The bottom line is that some people are incapable of understanding value, and believe that potential is based on the price paid to acquire a candidate. Some believed that Gilead Sciences' (GILD) acquisition of Pharmasset for over $10 billion indicates that the acquisition was good, or that Pharmasset's pipeline creates value. Or that Bristol-Myers' (BMY) purchase of Amylin for more than $5 billion equals a blockbuster product. However, the key to a successful biotechnology company is not high-priced acquisitions, but rather seeing value at cheap prices and returning large gains from the investment. Think about it, how does a $5-billion acquisition help a company if peak sales are just $1.5 billion? It doesn't make sense!
Unfortunately, because Spectrum has chosen to purchase its candidates for cheap prices, we are able to put a value (or a price tag) on the candidates. It doesn't matter that Fusilev has become an incredible drug in terms of sales and growth, we still remember its purchase price, and attach potential to purchase. And when companies such as Spectrum exercise this strategy of cheap acquisitions, and do so effectively, doubters will always exist, and the valuation of the company will be affected due to the thought process that a $10 million acquisition of a drug could never appreciate, result in approvals, or create large sales. Once again, it doesn't make sense, especially since SPPI has proved this to be incorrect.
In regards to valuation, Spectrum is projecting $300 million in sales for 2012, is about to close its acquisition of Allos, and has 10 drugs in its pipeline with three being late stage in which the company plans to file for NDA in the next 6-9 months. As a result, 2013 is setting up to be a far superior year than 2012, perhaps its best year yet. However, while most companies would trade with massive valuations in anticipation of a great year (to go along with several great years) Spectrum remains undervalued, trading with a P/E ratio of 8, which leads me to believe that unprecedented upside exists in the immediate future.
As an investor, I have 100% faith in the direction and plan of Spectrum and its CEO Dr. Raj. He made mention of a dividend in the presentation, and if so, then this stock will appreciate very quickly. The company is valued at just $715 million and has a P/E ratio of just 8, which does not make sense. In my opinion, Spectrum is worth at least $2.5 billion, which would be a price around $40 and a P/E ratio of 30, which would still be somewhat cheap compared to other fast growing biotech companies will equal growth and upside. The reason for my bullish belief is due to its explosive growth, its pipeline which includes three drugs that could come to market in the next 16 months, its acquisition and the synergy of Allos, and finally the possibility of a dividend to compliment an aggressive buyback program.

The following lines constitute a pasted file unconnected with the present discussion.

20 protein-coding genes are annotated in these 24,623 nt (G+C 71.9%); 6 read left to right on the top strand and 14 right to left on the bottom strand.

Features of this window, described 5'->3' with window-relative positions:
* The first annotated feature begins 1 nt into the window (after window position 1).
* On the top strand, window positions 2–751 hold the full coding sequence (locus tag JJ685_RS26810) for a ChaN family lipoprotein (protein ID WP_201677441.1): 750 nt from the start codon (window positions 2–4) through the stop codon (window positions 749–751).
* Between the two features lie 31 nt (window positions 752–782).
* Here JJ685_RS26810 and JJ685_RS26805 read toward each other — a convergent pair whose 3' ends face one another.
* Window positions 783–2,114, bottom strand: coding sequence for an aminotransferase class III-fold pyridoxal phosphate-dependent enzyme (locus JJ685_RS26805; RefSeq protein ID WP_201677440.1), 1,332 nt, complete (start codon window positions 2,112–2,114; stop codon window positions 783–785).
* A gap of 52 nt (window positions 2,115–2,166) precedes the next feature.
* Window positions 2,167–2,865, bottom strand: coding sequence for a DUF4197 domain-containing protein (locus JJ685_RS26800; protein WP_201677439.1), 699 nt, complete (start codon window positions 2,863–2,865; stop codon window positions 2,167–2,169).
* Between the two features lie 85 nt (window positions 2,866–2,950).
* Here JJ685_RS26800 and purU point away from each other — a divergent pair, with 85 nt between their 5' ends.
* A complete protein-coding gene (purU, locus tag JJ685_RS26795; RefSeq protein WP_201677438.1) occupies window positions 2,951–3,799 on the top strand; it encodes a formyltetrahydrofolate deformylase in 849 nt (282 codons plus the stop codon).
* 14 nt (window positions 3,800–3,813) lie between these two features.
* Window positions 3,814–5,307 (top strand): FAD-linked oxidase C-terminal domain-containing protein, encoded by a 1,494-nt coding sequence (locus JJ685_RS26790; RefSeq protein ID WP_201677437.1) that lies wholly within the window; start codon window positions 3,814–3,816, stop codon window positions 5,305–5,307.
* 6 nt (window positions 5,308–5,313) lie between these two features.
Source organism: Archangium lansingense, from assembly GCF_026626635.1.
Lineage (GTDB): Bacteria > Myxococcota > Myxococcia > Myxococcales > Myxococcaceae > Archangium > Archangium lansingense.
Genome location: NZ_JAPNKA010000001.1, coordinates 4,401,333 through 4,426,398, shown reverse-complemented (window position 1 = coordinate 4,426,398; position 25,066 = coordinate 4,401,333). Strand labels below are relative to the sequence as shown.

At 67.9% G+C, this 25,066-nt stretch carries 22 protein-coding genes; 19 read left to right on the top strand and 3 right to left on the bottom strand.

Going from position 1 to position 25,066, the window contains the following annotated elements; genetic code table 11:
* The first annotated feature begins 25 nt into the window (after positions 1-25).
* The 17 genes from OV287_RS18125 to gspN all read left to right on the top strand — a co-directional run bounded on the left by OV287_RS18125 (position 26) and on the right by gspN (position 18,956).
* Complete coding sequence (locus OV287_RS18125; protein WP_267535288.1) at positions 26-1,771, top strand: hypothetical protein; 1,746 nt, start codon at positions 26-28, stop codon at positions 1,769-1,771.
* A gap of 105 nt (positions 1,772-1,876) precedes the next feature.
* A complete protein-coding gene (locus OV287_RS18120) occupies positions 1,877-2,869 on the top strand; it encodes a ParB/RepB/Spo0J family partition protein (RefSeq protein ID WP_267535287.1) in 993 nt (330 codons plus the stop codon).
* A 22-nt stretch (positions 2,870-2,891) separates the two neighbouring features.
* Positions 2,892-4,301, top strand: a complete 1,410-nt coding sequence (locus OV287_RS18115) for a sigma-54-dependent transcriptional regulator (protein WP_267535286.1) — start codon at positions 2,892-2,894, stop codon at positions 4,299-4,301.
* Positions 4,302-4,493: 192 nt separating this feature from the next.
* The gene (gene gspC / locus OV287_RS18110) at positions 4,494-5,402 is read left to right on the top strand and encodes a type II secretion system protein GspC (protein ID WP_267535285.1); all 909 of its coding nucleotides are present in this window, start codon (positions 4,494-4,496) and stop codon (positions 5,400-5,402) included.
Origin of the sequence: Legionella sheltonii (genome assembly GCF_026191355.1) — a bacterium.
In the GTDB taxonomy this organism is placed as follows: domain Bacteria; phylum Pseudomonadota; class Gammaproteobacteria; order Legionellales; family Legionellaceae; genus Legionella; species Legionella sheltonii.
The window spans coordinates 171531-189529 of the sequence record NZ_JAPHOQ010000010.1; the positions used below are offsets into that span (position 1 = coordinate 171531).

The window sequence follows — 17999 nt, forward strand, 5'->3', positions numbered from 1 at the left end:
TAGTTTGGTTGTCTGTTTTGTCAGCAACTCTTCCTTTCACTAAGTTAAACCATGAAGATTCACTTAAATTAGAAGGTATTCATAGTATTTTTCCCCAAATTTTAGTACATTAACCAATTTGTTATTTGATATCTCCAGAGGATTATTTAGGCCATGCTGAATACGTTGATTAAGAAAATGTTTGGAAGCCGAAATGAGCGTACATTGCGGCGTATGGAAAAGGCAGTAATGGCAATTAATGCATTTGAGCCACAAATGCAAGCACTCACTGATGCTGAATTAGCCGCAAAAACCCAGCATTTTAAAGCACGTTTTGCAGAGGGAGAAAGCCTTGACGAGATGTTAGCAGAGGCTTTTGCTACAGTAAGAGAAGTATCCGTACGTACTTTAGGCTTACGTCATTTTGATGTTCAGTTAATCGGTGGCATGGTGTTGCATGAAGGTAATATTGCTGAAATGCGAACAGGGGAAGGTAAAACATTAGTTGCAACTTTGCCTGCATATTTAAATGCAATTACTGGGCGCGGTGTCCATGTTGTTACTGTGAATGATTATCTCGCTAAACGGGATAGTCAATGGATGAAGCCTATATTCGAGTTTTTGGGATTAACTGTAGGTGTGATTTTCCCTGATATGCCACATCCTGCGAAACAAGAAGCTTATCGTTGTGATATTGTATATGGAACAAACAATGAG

Spectrum has everything that I personally seek in a biotechnology company, yet is valued similar to a company with falling sales, or roughly half of companies such as Renren (RENN). I believe that in time, Spectrum will become one of the greatest stories of success in biotechnology, because after all, in only 10 years, it has went from near bankruptcy to projected revenue of $300 million, and it was all possible because of Raj executing on his word and buying candidates that no other company wanted. Therefore, why shouldn't I believe that this trend will continue or that there is another Fusilev in its pipeline? When you think about it, this seems much more reasonable than the story that Spectrum naysayers try to sell, because with this valuation and the year that lies ahead, it's hard to imagine that shares of SPPI could be kept down much longer. And if a dividend is announced (as Raj did mention) then watch out, this stock will explode and I would hate to be on the other side of the trade.
Disclosure: I am long SPPI.